From Wikipedia, the free encyclopedia - View original article
Muscle car is a term used to refer to a variety of high-performance automobiles. The Merriam-Webster dictionary defines muscle cars as "any of a group of American-made 2-door sports coupes with powerful engines designed for high-performance driving." A large V8 engine is fitted in a 2-door, rear wheel drive, family-style mid-size or full-size car designed for four or more passengers. Sold at an affordable price, muscle cars are intended for mainly street use and occasional drag racing. They are distinct from two-seat sports cars and expensive 2+2 GTs intended for high-speed touring and road racing. Developed simultaneously in their own markets, muscle cars also emerged from manufacturers in Australia, South Africa, the United Kingdom, and elsewhere.
According to Muscle Cars, a book written by Peter Henshaw, a "muscle car" is "exactly what the name implies. It is a product of the American car industry adhering to the hot rodder's philosophy of taking a small car and putting a large-displacement engine in it. The Muscle Car is Charles Atlas kicking sand in the face of the 98 horsepower weakling." Henshaw further asserts that the muscle car was designed for straight-line speed, and did not have the "sophisticated chassis", "engineering integrity", or "lithe appearance" of European high-performance cars.
Pony cars are like AMC Javelin SST, Chevrolet Camaro, Dodge Challenger, Ford Mustang, Mercury Cougar, Plymouth Barracuda, Pontiac Firebird etc.
Muscle cars are like AMC Machine, Buick Gran Sport, Chevrolet Chevelle SS, Dodge Charger RT, Equus Equus BASS 770 ,Ford Torino GT, HSV W427, Mercury Cyclone CJ, Oldsmobile 442, Plymouth Road Runner, Pontiac GTO etc.
Opinions on the origin of the muscle car vary, but the 1949 Oldsmobile Rocket 88, created in response to public interest in speed and power, is often cited as the first muscle car. It featured America's first high-compression overhead valve V8 in the smaller, lighter Oldsmobile 76/Chevy body for six-cylinder engines (as opposed to bigger Olds 98 luxury body).
Jack Nerrad wrote in Driving Today, "the Rocket V-8 set the standard for every American V-8 engine that would follow it for at least three decades[...] With a displacement of 303 cubic inches and topped by a two-barrel carburetor, the first Rocket V-8 churned out 135 hp (101 kW; 137 PS) at 3,600 rpm and 263 pound force-feet (357 N·m) of torque at a lazy 1800 rpm [and] no mid-range car in the world, save the Hudson Hornet, came close to the Rocket Olds performance potential..."
Nerad added that the Rocket 88 was "the hit of NASCAR’s 1950 season, winning eight of the 10 races. Given its lightning-like success, one could clearly make the case that the Olds 88 with its 135 horsepower (101 kW) V-8 was the first 'musclecar'..."
Steve Dulcich, writing in Popular Hot Rodding, also cites Oldsmobile, concurrently with Cadillac, as having "launched the modern era of the high-performance V-8 with the introduction of the 'Rocket 88' overhead-valve V8 in 1949."
Other manufacturers showcased performance hardware in flashy limited-edition models. Chrysler led the way with its 1955 C-300, an inspired blend of Hemi power and luxury-car trappings that became the new star of NASCAR. With 300 horsepower (224 kW), it was advertised as "America's Most Powerful Car".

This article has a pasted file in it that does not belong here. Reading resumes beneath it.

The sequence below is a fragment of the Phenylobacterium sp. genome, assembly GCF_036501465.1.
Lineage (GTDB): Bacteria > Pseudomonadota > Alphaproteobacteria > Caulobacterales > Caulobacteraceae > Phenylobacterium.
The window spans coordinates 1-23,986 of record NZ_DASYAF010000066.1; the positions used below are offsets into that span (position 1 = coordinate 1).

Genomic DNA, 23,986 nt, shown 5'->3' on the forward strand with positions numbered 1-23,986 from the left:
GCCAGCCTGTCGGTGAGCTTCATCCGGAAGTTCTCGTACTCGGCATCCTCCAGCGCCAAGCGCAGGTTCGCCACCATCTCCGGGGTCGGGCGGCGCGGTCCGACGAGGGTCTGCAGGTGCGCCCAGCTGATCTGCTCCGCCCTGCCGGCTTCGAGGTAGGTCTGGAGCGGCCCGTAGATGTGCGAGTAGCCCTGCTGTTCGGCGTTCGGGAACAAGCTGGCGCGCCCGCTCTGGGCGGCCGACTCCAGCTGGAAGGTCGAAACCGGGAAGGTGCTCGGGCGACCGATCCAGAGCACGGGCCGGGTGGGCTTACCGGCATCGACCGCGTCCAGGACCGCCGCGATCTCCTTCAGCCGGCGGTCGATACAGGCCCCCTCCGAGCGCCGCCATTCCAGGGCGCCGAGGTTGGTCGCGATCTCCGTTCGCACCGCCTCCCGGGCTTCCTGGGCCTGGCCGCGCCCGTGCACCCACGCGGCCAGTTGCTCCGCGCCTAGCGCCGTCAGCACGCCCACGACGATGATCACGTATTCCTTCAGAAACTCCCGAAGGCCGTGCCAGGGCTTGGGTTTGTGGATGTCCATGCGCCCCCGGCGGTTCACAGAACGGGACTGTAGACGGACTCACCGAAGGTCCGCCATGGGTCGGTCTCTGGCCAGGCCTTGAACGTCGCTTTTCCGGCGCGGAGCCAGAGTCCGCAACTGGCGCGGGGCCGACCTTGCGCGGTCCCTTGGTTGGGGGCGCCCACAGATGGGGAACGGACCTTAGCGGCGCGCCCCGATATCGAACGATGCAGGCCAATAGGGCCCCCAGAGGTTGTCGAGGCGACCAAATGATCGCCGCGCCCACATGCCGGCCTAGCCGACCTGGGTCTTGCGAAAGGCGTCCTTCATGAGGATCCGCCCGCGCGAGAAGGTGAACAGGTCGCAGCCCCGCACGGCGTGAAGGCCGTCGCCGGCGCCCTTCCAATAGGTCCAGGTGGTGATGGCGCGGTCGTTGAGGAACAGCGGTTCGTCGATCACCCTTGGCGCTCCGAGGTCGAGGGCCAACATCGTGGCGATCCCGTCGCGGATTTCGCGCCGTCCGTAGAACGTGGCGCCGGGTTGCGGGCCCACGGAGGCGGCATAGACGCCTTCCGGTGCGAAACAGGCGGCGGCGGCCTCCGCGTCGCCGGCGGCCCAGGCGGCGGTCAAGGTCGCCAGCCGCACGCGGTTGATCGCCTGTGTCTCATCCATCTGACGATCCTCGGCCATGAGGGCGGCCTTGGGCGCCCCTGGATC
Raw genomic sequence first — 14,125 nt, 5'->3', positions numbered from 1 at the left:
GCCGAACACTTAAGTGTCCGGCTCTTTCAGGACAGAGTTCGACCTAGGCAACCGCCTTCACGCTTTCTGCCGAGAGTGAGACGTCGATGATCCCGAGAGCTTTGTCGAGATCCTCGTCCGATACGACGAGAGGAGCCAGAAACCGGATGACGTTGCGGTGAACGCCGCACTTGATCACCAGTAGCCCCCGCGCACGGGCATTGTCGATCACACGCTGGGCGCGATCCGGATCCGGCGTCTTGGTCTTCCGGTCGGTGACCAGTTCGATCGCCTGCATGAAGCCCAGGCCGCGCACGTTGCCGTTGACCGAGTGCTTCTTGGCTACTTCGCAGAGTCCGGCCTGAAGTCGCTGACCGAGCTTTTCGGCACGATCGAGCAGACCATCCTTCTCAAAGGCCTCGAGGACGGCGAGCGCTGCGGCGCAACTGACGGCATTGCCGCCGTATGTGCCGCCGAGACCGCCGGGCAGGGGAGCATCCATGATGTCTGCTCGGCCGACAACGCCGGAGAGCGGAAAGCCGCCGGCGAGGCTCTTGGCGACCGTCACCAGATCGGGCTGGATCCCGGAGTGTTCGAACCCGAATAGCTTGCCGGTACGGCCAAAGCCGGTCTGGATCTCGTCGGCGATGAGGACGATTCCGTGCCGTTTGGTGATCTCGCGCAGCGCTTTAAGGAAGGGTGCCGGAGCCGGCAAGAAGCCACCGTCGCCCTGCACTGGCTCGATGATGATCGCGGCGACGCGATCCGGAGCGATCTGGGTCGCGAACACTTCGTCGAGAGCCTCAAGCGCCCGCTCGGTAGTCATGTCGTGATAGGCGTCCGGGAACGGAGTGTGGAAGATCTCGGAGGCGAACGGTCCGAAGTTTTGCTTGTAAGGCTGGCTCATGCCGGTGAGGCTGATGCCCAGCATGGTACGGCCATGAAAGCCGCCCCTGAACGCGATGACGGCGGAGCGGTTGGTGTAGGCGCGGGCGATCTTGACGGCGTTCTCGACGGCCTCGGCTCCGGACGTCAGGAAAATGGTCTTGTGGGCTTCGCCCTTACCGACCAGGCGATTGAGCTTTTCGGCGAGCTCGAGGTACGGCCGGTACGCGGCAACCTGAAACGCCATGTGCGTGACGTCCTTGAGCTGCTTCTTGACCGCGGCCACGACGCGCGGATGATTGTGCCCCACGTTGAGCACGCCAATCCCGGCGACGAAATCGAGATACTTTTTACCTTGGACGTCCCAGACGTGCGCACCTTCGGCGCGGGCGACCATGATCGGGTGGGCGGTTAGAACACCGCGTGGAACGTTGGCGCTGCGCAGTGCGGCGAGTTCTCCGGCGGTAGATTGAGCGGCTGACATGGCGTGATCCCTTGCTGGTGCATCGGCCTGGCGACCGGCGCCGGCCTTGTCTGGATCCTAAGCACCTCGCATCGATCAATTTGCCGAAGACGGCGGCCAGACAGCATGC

Capable of accelerating from 0 to 60 mph (97 km/h) in 9.8 seconds and reaching 130 miles per hour (209 km/h), the 1955 Chrysler 300 is also recognized as one of the best-handling cars of its era. Two years later, the Rambler Rebel was the fastest stock American sedan, according to Motor Trend. According to Musclecar Enthusiast magazine, this was "what some people believe to be the very first muscle car" ... the compact-sized (for the era) 255 hp (190 kW; 259 PS) unibody 1957 Rebel might be "better known had AMC been successful in their attempt to offer it with Bendix fuel injection."
The popularity and performance of muscle cars grew in the early 1960s, as Mopar (Dodge, Plymouth, and Chrysler) and Ford battled for supremacy in drag racing. The 1962 Dodge Dart 413 cu in (6.8 L) Max Wedge, for example, could run a 13-second 1/4-mile dragstrip at over 100 miles per hour (161 km/h). By 1964, General Motors' lineup boasted Oldsmobile, Chevrolet, and Pontiac muscle cars, and Buick fielded a muscle car entry a year later. For 1964 and 1965, Ford had its 427 cu in (7.0 L) Thunderbolts, and Mopar unveiled the 426 cu in (7.0 L) Hemi engine. The Pontiac GTO was an option package that included Pontiac's 389 cu in (6.4 L) V8 engine, floor-shifted transmission with Hurst shift linkage, and special trim. In 1966 the GTO became a model in its own right. The project, led by Pontiac division president John DeLorean, technically violated GM's policy, limiting its smaller cars to 330 cu in (5.4 L) displacement, but the new model proved more popular than expected, and inspired GM and its competitors to produce numerous imitators. The GTO itself was a response to the Dodge Polara 500 and the Plymouth Sport Fury, which in 1962 had been shrunk to intermediate size.
American Motors, though late entering the 1960s muscle car market, produced "an impressive array of performance cars in a relatively short time," said Motor Trend. "The first stirrings of AMC performance came in 1965, when the dramatic, if ungainly, Rambler Marlin fastback was introduced to battle the Ford Mustang and Plymouth Barracuda." Although the Marlin was a flop in terms of sales and initial performance, AMC gained some muscle-car credibility in 1967, when it made both the Marlin and the "more pedestrian" Rebel available with its new 280 hp (209 kW; 284 PS), 343 cu in (5.6 L) "Typhoon" V8. In 1968, the company offered two pony car muscle car contenders: the Javelin and its truncated two-seat variant, the AMX a sports car in the Grand Touring tradition.